Patrick Cannon

Where to from here, black Charlotte?

This is the day that all of Black Charlotte hoped would never come.

We watched as African American mayors in Detroit, Atlanta and most recently New Orleans were led to prison, stained by allegations of public corruption. But here in Charlotte, things would be different.

Or so we thought.

With our expanding skyline and 21st century economy, Charlotte – the envy of the South and the hope of America -- would show the naysayers what black leaders could do when put in charge of a city not already crumbling from rust and corruption.

Our chests swelled high when our humble town was picked to host the 2012 Democratic National Convention. Who could have imagined it – the nation’s first black president coming to accept his second-term nomination in a New South city where government is firmly in the hands of slaves’ descendants?

We had so much riding on those we put into office.

Then came Wednesday’s crushing blow – the arrest of Patrick Cannon on federal charges alleging that he took and solicited bribes, first as mayor pro tem and later as mayorright there in the Government Center, no less.

Reading the government’s 48-page complaint was like reading porn – clandestine meetings, an all-expense-paid trip to Las Vegas, shadowy investors, secret apartments and a briefcase stuffed with cash. Oh, my!

Black Charlotte was devastated, and understandably outraged.

Aside from his resignation letter, we’ve heard no word from our former mayor, who deserves his day in court and presumption of innocence.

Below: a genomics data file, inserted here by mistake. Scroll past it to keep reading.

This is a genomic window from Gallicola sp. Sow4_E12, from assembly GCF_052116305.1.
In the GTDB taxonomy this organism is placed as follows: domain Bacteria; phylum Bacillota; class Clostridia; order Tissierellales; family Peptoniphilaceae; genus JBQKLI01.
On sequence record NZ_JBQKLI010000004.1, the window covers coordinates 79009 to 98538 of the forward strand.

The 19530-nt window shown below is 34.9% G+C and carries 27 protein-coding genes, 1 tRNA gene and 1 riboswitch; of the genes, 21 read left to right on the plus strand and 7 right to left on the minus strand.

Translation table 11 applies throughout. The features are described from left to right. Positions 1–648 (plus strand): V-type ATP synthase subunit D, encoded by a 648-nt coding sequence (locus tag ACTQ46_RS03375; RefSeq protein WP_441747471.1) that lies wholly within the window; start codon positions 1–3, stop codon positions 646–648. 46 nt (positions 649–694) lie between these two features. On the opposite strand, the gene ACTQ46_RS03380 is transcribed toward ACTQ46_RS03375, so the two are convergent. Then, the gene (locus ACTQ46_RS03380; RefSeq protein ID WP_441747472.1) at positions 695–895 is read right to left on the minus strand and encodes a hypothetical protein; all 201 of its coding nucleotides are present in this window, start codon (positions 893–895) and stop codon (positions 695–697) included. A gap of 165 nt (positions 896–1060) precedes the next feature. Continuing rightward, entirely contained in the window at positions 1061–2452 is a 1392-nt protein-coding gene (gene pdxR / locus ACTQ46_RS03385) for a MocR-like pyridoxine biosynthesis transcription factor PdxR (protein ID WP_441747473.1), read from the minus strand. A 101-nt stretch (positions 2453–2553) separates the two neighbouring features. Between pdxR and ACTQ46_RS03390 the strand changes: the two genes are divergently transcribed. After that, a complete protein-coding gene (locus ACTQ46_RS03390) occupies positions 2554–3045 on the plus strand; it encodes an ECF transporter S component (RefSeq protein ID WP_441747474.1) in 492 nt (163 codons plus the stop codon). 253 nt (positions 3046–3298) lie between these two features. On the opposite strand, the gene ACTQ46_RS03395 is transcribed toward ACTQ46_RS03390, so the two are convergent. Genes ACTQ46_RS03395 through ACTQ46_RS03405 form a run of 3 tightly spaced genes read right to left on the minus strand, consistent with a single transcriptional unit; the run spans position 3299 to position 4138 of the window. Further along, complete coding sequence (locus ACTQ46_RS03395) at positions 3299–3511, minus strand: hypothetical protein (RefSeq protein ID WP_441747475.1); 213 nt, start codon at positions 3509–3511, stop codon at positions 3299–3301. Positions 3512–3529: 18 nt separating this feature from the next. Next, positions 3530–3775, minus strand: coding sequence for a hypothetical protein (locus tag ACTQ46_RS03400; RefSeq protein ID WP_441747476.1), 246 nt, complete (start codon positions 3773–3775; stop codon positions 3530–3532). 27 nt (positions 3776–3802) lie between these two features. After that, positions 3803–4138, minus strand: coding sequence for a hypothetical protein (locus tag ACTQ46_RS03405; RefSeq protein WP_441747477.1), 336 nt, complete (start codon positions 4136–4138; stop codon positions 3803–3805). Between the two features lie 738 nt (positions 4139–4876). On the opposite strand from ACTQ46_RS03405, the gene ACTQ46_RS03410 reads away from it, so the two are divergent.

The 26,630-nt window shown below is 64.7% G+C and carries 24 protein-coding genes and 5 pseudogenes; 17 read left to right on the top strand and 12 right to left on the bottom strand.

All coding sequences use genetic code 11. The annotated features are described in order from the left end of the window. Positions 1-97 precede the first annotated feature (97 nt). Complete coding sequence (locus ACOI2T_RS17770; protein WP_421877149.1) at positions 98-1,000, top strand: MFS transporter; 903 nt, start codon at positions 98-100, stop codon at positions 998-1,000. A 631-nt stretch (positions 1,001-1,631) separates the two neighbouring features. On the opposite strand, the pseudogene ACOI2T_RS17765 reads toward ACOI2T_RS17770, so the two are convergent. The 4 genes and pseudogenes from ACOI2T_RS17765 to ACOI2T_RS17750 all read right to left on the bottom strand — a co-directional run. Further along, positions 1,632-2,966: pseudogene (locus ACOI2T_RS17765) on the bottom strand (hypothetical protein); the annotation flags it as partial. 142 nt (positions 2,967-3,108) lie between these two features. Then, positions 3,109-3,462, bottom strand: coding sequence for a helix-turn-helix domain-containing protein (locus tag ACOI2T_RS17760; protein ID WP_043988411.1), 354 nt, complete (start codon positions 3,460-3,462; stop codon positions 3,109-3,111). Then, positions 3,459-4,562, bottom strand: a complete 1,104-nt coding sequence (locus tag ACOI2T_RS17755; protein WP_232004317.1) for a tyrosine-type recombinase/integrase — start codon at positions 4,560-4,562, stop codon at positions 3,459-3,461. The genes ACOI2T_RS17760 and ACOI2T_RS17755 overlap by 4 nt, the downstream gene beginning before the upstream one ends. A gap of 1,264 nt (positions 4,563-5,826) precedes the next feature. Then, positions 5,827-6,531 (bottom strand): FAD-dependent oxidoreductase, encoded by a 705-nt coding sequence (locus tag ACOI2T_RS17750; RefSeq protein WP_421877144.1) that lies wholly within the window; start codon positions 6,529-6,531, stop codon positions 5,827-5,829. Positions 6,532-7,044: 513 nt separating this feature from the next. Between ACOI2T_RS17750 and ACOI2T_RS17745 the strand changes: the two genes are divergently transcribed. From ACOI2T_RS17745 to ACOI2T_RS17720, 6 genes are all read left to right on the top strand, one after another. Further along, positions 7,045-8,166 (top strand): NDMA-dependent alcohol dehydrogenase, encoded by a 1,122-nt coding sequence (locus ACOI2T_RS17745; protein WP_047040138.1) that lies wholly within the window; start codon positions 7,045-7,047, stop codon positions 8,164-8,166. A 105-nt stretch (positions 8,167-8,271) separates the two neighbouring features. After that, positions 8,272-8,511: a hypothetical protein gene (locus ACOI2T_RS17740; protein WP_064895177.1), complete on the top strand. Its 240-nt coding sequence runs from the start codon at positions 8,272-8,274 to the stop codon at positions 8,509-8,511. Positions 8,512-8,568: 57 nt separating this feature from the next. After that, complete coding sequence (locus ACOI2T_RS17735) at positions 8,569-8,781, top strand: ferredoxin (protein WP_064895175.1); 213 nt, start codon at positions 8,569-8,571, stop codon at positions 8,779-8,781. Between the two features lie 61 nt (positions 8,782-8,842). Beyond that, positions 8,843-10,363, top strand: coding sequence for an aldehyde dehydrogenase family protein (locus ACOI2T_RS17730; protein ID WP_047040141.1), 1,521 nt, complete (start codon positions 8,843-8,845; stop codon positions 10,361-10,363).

That said, there’s no denying the damage that’s been done.

We know instinctively that dishonest pols come in every color. But based on our experience as black Americans, we also know that Cannon’s arrest will sully the image of black leadership in ways that the arrest and conviction of former North Carolina House Speaker Jim Black never did for white leaders. Our parents warned us of this double standard as children.

In November 2009, when Anthony Foxx defeated John Lassiter to become the city’s second African American mayor, I wrote a column under the headline “Charlotte’s last white mayor.” I took the bold step of proclaiming that Pat McCrory, who served a record seven terms over 14 years, would be our city’s last “white” mayor -- the last candidate who could effectively brush aside the concerns of Charlotte’s black voters.

In the years since then, nothing has happened to change my assessment of Charlotte’s political future. In a city where the African American population was 35 percent and growing in 2010, the percentage of non-Hispanic whites dipped below 50 percent for the first time. That was four years ago.

In other words, people of color now hold the power to shape Charlotte’s political and economic destiny.

So where do we go now?

Regrettably, the opportunists among us will use Cannon’s arrest to hurl racial barbs, declaring that Charlotte will soon go the way of cities like Atlanta and Detroit. We can do little to prevent such racist code speak. What we can do -- what we must do -- is never live up to that claim by squandering our legacy of clean government.

We must commit ourselves to excellence in government, in business and in all of our community endeavors. The nation is watching, Black Charlotte, and some are expecting us to fail.

As the case against Cannon plays out in court, other embarrassing allegations will surely emerge. Lick our wounds if we must, but let us not be sidetracked, lest we lose sight of our collective responsibility -- to continue building a first-rate city that works for our children and all of its varied and diverse residents.

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